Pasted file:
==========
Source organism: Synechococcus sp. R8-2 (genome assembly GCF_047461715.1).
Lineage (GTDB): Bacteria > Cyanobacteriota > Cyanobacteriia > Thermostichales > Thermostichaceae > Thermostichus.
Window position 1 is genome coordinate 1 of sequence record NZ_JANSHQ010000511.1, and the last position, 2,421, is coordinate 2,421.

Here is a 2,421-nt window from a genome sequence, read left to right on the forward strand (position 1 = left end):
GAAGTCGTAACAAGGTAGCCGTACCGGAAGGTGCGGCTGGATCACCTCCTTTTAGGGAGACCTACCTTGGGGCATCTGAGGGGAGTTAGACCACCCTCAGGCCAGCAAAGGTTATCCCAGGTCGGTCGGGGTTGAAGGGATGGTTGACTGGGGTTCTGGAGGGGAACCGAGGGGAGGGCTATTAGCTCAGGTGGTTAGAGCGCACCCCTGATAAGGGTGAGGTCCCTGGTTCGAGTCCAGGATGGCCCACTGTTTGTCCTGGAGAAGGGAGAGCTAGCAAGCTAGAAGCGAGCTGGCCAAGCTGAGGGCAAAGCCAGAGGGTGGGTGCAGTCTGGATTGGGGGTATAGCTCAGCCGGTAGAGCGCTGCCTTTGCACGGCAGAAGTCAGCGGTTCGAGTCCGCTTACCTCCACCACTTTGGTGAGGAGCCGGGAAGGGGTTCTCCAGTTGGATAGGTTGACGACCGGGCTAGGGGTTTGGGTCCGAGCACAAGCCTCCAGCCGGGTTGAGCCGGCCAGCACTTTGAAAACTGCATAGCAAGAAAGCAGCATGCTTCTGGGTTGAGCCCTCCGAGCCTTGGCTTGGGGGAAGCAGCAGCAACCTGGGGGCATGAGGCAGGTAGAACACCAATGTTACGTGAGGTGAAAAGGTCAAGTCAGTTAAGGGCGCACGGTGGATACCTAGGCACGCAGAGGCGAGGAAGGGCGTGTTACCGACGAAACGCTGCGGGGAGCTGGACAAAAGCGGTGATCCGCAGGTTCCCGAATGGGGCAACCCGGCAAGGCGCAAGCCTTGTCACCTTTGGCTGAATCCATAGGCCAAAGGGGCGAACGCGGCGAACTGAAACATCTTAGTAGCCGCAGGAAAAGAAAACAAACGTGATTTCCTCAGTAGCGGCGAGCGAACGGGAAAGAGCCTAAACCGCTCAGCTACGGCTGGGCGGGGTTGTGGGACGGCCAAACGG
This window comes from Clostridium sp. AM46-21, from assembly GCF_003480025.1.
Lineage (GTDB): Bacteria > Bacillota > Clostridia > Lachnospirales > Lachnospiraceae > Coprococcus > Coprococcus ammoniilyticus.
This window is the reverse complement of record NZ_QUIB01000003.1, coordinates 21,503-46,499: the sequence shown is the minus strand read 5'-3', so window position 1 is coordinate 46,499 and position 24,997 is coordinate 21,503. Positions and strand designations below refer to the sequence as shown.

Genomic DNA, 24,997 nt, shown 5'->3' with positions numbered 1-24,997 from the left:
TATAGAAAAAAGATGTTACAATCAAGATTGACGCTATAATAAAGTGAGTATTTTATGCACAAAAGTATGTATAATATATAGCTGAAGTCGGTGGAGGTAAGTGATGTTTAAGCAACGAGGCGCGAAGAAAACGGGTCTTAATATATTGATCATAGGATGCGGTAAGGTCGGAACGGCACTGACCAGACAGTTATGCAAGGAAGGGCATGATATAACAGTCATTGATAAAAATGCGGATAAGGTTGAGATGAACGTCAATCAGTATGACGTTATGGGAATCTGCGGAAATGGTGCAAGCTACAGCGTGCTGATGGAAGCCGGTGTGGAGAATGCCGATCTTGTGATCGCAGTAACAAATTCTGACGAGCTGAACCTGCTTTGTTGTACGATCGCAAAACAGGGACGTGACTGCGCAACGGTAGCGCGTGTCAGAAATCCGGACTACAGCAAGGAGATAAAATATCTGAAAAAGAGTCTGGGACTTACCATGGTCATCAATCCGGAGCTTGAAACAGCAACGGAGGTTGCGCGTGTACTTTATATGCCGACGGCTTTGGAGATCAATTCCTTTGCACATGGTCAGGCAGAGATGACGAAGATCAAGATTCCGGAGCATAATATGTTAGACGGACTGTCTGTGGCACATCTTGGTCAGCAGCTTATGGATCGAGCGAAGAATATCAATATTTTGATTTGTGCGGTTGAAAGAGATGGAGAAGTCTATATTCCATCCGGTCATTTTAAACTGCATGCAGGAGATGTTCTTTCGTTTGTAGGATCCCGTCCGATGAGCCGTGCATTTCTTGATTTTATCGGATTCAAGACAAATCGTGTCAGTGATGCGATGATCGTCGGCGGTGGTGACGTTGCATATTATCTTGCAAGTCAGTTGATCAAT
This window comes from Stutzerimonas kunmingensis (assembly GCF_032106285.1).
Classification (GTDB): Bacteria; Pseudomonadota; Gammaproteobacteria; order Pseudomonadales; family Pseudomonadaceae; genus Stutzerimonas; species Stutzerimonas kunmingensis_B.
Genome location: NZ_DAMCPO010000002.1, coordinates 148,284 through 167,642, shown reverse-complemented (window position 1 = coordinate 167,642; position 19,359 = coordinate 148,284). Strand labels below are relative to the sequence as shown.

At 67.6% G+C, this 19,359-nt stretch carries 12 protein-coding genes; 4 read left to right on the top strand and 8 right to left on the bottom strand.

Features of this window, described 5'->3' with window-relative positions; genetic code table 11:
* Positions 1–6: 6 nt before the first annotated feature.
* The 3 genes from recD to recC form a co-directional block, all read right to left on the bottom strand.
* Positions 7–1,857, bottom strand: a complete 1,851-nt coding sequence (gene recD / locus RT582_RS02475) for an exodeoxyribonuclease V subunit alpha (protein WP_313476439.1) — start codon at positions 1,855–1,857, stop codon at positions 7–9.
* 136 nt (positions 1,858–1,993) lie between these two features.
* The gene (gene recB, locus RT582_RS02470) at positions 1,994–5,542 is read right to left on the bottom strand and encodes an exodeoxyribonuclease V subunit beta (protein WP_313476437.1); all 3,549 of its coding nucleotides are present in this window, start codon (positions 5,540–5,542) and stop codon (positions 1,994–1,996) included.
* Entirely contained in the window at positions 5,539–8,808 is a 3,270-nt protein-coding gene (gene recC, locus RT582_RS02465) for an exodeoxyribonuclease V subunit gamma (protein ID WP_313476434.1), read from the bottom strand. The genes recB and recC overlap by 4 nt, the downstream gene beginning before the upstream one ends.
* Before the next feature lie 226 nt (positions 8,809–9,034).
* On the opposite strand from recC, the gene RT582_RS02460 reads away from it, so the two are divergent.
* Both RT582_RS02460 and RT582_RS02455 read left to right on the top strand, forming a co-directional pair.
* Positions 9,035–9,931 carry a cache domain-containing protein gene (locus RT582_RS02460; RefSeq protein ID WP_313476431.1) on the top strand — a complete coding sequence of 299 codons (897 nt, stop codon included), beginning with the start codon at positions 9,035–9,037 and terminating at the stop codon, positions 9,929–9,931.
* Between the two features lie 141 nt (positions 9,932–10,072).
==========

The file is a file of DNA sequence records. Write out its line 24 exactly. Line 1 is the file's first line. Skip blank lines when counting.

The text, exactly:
* Both RT582_RS02460 and RT582_RS02455 read left to right on the top strand, forming a co-directional pair.